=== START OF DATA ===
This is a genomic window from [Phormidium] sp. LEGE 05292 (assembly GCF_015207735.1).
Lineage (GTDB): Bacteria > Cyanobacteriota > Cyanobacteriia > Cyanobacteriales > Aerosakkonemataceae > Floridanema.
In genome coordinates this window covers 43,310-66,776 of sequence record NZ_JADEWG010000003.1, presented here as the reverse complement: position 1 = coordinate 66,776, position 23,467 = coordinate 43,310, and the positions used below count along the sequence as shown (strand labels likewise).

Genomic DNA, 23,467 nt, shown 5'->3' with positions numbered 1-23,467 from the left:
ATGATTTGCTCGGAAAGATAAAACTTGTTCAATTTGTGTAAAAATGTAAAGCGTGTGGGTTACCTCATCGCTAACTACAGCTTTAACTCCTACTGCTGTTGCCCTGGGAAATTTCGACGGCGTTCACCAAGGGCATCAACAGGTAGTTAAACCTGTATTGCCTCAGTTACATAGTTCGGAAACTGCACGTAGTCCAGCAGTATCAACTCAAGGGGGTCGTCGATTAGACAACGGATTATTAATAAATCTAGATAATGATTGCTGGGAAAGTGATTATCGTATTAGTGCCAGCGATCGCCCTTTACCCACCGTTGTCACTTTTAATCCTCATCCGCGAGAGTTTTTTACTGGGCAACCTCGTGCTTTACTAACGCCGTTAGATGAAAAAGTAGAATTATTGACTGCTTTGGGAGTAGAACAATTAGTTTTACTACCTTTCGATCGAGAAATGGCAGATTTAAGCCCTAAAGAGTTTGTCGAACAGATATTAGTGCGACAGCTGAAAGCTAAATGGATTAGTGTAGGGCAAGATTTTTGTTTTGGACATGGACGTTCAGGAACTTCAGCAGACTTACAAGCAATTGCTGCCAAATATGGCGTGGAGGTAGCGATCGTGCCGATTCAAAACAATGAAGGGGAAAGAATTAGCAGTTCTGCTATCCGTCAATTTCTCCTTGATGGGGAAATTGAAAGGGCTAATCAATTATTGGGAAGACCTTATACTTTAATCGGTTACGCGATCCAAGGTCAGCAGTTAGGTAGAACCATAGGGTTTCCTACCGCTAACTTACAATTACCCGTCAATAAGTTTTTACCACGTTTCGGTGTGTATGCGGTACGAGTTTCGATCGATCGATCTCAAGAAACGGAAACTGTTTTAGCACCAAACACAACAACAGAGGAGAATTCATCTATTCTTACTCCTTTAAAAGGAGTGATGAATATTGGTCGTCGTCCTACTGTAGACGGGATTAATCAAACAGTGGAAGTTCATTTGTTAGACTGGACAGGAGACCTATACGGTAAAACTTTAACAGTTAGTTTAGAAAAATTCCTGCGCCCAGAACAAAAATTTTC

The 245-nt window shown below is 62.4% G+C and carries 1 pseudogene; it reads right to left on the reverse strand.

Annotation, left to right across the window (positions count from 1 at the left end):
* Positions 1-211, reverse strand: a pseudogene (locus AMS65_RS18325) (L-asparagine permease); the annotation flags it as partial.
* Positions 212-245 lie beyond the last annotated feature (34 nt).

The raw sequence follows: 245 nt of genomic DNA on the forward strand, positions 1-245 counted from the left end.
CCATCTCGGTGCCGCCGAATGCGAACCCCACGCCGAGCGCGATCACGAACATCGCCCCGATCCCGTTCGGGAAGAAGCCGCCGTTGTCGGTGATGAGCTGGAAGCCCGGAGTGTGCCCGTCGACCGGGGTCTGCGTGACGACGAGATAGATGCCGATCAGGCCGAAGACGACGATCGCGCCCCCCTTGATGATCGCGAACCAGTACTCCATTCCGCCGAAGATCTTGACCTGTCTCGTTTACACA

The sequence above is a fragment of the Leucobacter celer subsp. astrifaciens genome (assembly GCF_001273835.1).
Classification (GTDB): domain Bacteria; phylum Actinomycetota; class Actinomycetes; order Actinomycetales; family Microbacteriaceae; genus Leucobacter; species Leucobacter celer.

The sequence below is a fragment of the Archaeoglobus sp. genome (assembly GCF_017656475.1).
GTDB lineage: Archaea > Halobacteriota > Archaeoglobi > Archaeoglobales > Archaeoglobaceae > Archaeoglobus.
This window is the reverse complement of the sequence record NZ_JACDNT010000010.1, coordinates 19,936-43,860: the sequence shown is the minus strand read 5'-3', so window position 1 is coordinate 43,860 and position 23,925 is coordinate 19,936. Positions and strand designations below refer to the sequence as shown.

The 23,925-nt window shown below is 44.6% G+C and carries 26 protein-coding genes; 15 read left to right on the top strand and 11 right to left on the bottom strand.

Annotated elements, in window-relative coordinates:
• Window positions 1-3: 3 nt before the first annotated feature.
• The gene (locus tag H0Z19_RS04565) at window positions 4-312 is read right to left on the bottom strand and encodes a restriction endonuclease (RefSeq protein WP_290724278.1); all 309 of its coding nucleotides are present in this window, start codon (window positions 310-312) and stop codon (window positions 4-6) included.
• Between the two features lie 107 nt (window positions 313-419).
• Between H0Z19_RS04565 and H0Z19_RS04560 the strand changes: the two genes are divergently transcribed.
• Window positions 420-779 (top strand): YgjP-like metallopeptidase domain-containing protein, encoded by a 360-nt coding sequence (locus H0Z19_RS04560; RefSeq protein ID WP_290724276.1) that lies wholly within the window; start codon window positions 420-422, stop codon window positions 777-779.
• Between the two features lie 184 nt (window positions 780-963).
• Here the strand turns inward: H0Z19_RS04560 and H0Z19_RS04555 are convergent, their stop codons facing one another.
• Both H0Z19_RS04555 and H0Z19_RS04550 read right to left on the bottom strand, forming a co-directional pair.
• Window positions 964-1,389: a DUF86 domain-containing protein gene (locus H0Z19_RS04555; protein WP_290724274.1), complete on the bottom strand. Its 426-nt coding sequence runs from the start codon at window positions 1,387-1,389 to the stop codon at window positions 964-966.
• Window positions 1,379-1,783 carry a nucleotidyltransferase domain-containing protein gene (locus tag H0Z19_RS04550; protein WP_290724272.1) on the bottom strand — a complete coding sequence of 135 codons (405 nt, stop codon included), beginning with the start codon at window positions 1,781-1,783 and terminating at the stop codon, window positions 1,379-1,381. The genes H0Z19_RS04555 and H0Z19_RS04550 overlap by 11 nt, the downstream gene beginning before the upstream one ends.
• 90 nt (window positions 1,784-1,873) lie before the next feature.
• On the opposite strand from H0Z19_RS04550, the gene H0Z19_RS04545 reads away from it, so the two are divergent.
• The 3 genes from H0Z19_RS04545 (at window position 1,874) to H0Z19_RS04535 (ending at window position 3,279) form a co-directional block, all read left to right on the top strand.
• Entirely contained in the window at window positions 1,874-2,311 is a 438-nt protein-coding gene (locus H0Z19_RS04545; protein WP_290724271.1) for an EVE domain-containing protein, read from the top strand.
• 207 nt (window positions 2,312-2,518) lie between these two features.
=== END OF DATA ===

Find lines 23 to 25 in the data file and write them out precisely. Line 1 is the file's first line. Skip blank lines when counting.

• Window positions 420-779 (top strand): YgjP-like metallopeptidase domain-containing protein, encoded by a 360-nt coding sequence (locus H0Z19_RS04560; RefSeq protein ID WP_290724276.1) that lies wholly within the window; start codon window positions 420-422, stop codon window positions 777-779.
• Between the two features lie 184 nt (window positions 780-963).
• Here the strand turns inward: H0Z19_RS04560 and H0Z19_RS04555 are convergent, their stop codons facing one another.